The federal shutdown is creating headaches for scientists by hindering research planning and putting an abrupt halt to travel for some academics. However, the worst effects is expected to materialize in the coming weeks.
Lawmakers last year passed legislation funding the majority of federal agencies, including the Education Department and the National Institutes of Health. But they left town before resolving a dispute over a border wall demanded by President Trump and without funding several agencies that are big supporters of research at colleges across the country — among them the National Science Foundation, the Department of Agriculture, the National Oceanic and Atmospheric Administration, and the National Endowment for the Humanities.
For academics whose work is supported by the federal government, the shutdown means they can’t communicate with most employees at those affected agencies. Moreover, some federal data will be unavailable to researchers or the public. The shutdown also creates uncertainty over the next round of research funding awards, as proposals aren’t processed and peer-review committees aren’t meeting. As it persists, unanswered questions over funding will have a ripple effect on the status of professors, postdocs and graduate students. New funding uncertainty means many of the hard science programs whose work is funded by agencies like NSF may be less likely to offer positions to graduate students and postdoctoral researchers.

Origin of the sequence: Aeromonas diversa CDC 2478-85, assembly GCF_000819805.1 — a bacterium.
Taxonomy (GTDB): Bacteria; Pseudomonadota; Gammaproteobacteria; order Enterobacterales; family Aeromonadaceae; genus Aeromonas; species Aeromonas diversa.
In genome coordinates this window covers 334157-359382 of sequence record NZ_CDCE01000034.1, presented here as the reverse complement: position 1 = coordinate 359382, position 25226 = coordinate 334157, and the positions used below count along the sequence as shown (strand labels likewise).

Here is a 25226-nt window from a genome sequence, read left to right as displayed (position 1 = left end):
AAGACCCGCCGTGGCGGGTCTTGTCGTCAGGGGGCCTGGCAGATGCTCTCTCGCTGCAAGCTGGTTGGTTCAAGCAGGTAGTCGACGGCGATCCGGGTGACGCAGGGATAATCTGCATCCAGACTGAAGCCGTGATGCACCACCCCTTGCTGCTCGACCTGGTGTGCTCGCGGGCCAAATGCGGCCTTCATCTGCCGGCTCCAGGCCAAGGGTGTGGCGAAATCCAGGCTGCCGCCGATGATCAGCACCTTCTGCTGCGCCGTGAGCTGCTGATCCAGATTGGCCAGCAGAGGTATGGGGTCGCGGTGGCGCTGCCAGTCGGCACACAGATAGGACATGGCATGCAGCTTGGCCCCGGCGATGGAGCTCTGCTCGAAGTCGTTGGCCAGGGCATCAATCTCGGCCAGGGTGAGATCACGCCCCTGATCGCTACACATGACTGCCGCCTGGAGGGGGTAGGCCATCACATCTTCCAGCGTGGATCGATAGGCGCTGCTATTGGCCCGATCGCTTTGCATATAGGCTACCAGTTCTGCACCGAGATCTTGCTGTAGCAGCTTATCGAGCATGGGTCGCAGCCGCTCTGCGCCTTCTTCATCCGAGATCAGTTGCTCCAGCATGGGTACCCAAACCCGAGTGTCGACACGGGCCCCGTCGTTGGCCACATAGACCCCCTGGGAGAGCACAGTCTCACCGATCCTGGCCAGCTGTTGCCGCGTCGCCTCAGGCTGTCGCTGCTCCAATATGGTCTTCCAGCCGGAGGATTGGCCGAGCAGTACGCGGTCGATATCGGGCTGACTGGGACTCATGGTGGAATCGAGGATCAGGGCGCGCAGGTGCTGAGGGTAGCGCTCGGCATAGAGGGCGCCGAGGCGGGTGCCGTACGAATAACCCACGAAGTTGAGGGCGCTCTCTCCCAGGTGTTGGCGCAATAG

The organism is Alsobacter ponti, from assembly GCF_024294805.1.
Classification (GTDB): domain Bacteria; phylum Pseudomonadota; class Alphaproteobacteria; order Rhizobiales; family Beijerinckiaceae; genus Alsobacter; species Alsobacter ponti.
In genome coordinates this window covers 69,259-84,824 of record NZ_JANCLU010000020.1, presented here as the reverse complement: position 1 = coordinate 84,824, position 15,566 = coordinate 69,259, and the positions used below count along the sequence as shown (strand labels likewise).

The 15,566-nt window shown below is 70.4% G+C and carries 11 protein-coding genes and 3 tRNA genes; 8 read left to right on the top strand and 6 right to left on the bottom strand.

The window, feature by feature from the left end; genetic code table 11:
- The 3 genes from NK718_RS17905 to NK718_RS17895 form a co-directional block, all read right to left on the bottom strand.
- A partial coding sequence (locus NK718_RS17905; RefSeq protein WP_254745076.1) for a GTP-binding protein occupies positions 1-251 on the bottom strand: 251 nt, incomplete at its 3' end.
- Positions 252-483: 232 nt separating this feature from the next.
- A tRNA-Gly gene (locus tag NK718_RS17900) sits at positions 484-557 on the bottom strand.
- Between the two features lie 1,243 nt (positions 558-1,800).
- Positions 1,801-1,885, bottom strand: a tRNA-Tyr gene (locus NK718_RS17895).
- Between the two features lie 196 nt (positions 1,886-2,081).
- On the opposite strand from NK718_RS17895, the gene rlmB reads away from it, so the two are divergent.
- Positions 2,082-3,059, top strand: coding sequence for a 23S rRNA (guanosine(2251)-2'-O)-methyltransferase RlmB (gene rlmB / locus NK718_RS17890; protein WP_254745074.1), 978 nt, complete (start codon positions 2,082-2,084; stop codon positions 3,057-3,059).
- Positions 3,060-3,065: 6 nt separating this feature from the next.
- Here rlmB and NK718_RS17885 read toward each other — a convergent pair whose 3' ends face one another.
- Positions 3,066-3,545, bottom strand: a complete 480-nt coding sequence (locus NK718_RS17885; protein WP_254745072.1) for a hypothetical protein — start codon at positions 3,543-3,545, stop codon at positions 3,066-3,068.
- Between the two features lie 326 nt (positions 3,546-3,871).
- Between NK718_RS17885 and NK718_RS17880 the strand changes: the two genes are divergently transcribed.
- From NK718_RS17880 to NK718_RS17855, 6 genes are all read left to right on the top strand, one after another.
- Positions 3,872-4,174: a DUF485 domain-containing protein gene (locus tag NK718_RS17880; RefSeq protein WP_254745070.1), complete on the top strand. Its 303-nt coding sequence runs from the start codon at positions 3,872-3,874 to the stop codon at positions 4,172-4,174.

For academics who rely on federal funding, government shutdowns are becoming somewhat familiar. The shutdown that began in December is the third since the beginning of 2018. By Tuesday, it will enter its 18th day. The last multi week shutdown, in 2013, lasted 16 days. The longest ever federal shutdown lasted 21 days, spanning from 1995 to 1996.